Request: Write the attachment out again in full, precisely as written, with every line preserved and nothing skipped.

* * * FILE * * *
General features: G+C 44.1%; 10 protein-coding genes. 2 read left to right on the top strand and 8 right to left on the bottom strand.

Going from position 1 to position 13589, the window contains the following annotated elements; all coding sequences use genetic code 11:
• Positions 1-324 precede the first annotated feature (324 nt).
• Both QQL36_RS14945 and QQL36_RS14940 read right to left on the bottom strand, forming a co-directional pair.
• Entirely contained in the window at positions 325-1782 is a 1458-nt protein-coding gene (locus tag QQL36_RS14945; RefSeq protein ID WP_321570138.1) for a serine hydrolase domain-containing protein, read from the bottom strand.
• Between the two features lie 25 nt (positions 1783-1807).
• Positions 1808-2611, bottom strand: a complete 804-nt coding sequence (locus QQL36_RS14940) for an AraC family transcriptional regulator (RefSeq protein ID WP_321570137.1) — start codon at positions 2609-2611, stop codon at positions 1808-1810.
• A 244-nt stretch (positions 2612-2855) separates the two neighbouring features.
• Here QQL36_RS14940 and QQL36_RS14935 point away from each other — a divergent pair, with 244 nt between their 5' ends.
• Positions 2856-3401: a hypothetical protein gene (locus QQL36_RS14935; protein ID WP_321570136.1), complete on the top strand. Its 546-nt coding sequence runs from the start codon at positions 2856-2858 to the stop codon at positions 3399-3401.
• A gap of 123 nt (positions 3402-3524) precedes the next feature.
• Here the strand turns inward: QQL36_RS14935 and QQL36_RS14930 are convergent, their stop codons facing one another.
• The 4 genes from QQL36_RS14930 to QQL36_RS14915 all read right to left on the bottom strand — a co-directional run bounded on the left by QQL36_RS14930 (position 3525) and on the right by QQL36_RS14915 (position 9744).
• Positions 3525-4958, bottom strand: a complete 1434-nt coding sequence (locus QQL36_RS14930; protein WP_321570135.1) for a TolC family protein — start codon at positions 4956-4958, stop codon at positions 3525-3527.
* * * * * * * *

General features: G+C 44.1%; 10 protein-coding genes. 2 read left to right on the top strand and 8 right to left on the bottom strand.

Going from position 1 to position 13589, the window contains the following annotated elements; all coding sequences use genetic code 11:
• Positions 1-324 precede the first annotated feature (324 nt).
• Both QQL36_RS14945 and QQL36_RS14940 read right to left on the bottom strand, forming a co-directional pair.
• Entirely contained in the window at positions 325-1782 is a 1458-nt protein-coding gene (locus tag QQL36_RS14945; RefSeq protein ID WP_321570138.1) for a serine hydrolase domain-containing protein, read from the bottom strand.
• Between the two features lie 25 nt (positions 1783-1807).
• Positions 1808-2611, bottom strand: a complete 804-nt coding sequence (locus QQL36_RS14940) for an AraC family transcriptional regulator (RefSeq protein ID WP_321570137.1) — start codon at positions 2609-2611, stop codon at positions 1808-1810.
• A 244-nt stretch (positions 2612-2855) separates the two neighbouring features.
• Here QQL36_RS14940 and QQL36_RS14935 point away from each other — a divergent pair, with 244 nt between their 5' ends.
• Positions 2856-3401: a hypothetical protein gene (locus QQL36_RS14935; protein ID WP_321570136.1), complete on the top strand. Its 546-nt coding sequence runs from the start codon at positions 2856-2858 to the stop codon at positions 3399-3401.
• A gap of 123 nt (positions 3402-3524) precedes the next feature.
• Here the strand turns inward: QQL36_RS14935 and QQL36_RS14930 are convergent, their stop codons facing one another.
• The 4 genes from QQL36_RS14930 to QQL36_RS14915 all read right to left on the bottom strand — a co-directional run bounded on the left by QQL36_RS14930 (position 3525) and on the right by QQL36_RS14915 (position 9744).
• Positions 3525-4958, bottom strand: a complete 1434-nt coding sequence (locus QQL36_RS14930; protein WP_321570135.1) for a TolC family protein — start codon at positions 4956-4958, stop codon at positions 3525-3527.